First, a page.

Communication, Chimp Style—Is It Like Ours?

A new study suggests wild chimpanzee vocalizations are used to coordinate their hunts, much like humans use communication as part of cooperative efforts

From an evolutionary point of view, cooperating with a group to achieve an outcome—putting food on the table, say—is a pretty rare thing. Usually it’s every animal for himself or herself; that’s how you survive and pass on your genes.

But humans are a very cooperative species—we work together to do everything from feeding ourselves to fighting wars. Communication plays a big role in cooperation; we have to be able to share our goals to achieve them. It’s long been thought that communication and cooperation evolved together only in humans—but is that right?

New research by Tufts primate researcher Zarin Machanda and her colleagues at the University of Zurich suggests that it’s been used longer than we modern homo sapiens have been around. In a paper published in Science Advances, the researchers describe how wild chimpanzees use vocal signals in hunting, hallmarks of cooperative behavior.

“This is really the first example of this in the apes that we are aware of,” says Machanda, an assistant professor of anthropology.

Chimpanzees and bonobos are our closest living relatives, and can help us understand our own evolutionary history, she notes. “The fact that chimpanzees and humans both show evidence of a vocal communication signal being used to facilitate cooperation suggests it is not something unique to the human lineage—that it is something that most likely existed in the last common ancestor between chimps and humans, about 6 million years ago,” says Machanda.

For the study, Machanda, who is also director of long-term research for the Kibale Chimpanzee Project at the Kibale National Park in Uganda, examined the data collected by workers at the site for more than 20 years, covering 227 hunts by chimpanzees. She had help from Miranda Yu, A21, who was a student in Machanda’s lab as a Laidlaw Foundation scholar and one of the authors on the paper.

Researchers at the site meticulously document every action, vocalization, and gesture by the chimpanzees on the site, from sunup to sundown, pretty much 365 days a year. It takes about five years for the wild chimps to completely acclimate to the presence of human researchers, when the real research can begin.

The Chaos of a Hunt

Chimpanzees mostly eat fruit and other plant matter, but sometimes band together to hunt and eat other monkeys, particularly red colobus monkeys. While they cross paths with red colobus monkeys almost every day in the forest, sometimes when chimpanzees are satiated with food and have extra energy to spare, they start a hunt—often with a hunting “bark,” a vocalization that is distinct from the 60-plus other vocalizations they make, says Machanda.

The hunting bark seems to be a signal to other chimps to take part in the hunt. Usually an especially good hunter—an “impact hunter”—heads up a tree, initiating the hunt, trying to reach the lowest monkey in the forest canopy. What follows is pretty much immediate chaos, says Machanda, who also holds the Usen Family Career Development Professorship at Tufts.

A number of chimpanzees in a forest canopy grabbing a small red colobus monkey during a hunt

Chimpanzees grabbing a young red colobus monkey during a hunt in the forest canopy. Photo: Ronan Donovan

“The red colobus monkeys just freak out—the female monkeys and the young ones scatter,” says Machanda. Other chimpanzees start to climb up different trees, while some might stay on the ground and not participate.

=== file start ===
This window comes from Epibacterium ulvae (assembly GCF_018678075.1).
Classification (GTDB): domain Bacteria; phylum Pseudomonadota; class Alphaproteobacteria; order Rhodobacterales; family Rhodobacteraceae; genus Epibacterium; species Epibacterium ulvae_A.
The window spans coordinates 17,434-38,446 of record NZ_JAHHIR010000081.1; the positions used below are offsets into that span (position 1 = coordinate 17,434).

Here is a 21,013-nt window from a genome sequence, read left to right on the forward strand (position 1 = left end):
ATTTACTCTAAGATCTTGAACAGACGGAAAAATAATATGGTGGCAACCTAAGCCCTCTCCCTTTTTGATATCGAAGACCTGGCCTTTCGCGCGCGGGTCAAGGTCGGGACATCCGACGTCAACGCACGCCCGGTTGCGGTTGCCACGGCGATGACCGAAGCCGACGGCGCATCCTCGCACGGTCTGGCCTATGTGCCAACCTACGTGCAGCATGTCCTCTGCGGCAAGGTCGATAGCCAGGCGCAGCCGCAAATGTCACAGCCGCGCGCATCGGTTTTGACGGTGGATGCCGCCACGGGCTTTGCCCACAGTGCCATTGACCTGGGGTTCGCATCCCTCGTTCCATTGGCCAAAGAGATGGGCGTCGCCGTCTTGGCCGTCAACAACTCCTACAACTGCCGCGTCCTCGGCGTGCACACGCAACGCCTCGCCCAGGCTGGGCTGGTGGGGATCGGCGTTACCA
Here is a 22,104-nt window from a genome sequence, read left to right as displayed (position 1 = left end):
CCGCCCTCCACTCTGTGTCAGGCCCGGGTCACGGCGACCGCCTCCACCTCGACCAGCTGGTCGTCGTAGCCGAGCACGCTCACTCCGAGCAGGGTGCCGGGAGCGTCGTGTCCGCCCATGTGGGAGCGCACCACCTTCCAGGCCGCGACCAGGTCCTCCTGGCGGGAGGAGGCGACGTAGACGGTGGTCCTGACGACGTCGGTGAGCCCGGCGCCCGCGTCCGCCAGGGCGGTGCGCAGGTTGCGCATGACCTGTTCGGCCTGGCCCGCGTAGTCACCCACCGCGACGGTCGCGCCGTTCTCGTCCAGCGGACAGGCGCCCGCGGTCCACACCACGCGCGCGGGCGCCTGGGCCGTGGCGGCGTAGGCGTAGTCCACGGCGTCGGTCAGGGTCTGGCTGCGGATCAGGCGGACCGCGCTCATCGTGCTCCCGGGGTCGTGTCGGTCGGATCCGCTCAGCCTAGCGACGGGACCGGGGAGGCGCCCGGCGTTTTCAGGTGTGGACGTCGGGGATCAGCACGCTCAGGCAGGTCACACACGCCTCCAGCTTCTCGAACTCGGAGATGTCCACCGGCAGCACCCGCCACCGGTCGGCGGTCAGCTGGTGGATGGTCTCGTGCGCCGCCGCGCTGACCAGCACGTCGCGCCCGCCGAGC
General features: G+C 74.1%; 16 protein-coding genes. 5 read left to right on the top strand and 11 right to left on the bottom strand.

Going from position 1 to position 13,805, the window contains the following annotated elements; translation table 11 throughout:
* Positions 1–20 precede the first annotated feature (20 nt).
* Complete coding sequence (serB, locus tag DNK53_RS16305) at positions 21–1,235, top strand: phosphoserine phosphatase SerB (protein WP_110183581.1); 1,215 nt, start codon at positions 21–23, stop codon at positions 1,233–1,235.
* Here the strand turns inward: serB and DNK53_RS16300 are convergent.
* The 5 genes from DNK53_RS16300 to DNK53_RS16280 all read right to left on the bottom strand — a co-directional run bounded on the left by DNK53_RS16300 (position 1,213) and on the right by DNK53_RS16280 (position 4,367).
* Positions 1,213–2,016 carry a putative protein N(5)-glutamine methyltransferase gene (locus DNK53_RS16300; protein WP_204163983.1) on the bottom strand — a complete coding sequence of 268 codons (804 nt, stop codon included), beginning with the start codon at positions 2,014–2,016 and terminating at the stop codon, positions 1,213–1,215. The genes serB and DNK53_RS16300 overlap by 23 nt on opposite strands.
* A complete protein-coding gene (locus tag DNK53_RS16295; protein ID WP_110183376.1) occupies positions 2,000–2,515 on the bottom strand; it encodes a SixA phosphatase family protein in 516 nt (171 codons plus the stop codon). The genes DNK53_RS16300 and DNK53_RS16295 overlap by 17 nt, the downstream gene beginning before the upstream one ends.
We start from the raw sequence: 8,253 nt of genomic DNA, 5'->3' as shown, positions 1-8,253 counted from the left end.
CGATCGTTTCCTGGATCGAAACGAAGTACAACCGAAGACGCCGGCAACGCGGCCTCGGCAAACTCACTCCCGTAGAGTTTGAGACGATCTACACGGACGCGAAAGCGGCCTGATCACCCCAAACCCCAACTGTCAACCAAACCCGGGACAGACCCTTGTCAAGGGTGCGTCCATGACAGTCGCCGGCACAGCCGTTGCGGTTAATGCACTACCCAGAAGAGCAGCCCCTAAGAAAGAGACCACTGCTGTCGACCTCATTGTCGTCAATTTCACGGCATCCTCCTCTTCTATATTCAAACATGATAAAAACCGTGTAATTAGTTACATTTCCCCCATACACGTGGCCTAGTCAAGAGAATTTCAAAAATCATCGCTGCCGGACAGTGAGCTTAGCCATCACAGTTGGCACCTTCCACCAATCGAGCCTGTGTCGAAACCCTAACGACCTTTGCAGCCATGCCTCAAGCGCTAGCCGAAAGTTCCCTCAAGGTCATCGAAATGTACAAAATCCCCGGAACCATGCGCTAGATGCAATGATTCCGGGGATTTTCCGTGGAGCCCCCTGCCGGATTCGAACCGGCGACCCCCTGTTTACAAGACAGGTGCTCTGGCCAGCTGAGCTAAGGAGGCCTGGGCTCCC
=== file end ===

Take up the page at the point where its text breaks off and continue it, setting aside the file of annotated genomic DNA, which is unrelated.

“The chimps in the trees are running after the monkeys, and at this point, as researchers you’re trying to avoid getting hit with things—branches are dropping, monkeys are falling out of trees,” says Machanda. “There’s a lot of alarm calling, a lot of excitement and screaming.”

Analyzing the data from all the hunts, the research team found that “individuals who bark are more likely to hunt,” Machanda says. “So it’s some kind of honest signal of whether they’re participating.”

Hunts with barks recruit more hunters, which “suggests that individuals who are hearing someone else bark use that information to join the hunt, since it lowers that individual’s cost of participation,” she says. That’s because hunts are always more successful with more individuals.

Hunts that begin with bark vocalizations tend to begin faster, too. Instead of waiting around to see who else is hunting, the bark seems to signal other chimps should join quickly. Though hunts with barks were not necessarily more successful, “the hunting bark certainly meets some interesting criteria about participation in this cooperative event,” Machanda says.

Chimpanzees grooming each other in Kibale National Park in Uganda

Chimpanzees grooming each other in Kibale National Park in Uganda. Photo: Ronan Donovan

While the chimpanzee barks are not as rich as human language, and don’t qualify as language, chimpanzees “are a communicative animal,” she says. “They use vocal communication in all sorts of contexts, and gesture at each other and have lots of facial expressions.”

The findings, the researchers write, suggest “that the behavioral dynamics we observed in hunting chimpanzees could represent precursors to a more typically hominin interplay of communication and cooperation. ... In wild chimpanzees, not only do barks possibly facilitate decisions regarding whether and how quickly to join a hunt, they also influence the outcome of the group behavior: hunting is more effective following a bark.”

To more fully verify the research findings, a follow-up study might use recorded playback of hunting barks, and note the reactions, Machanda notes. But those types of studies are difficult, and fraught with complexities, she says, and the researchers will be cautious about using them.

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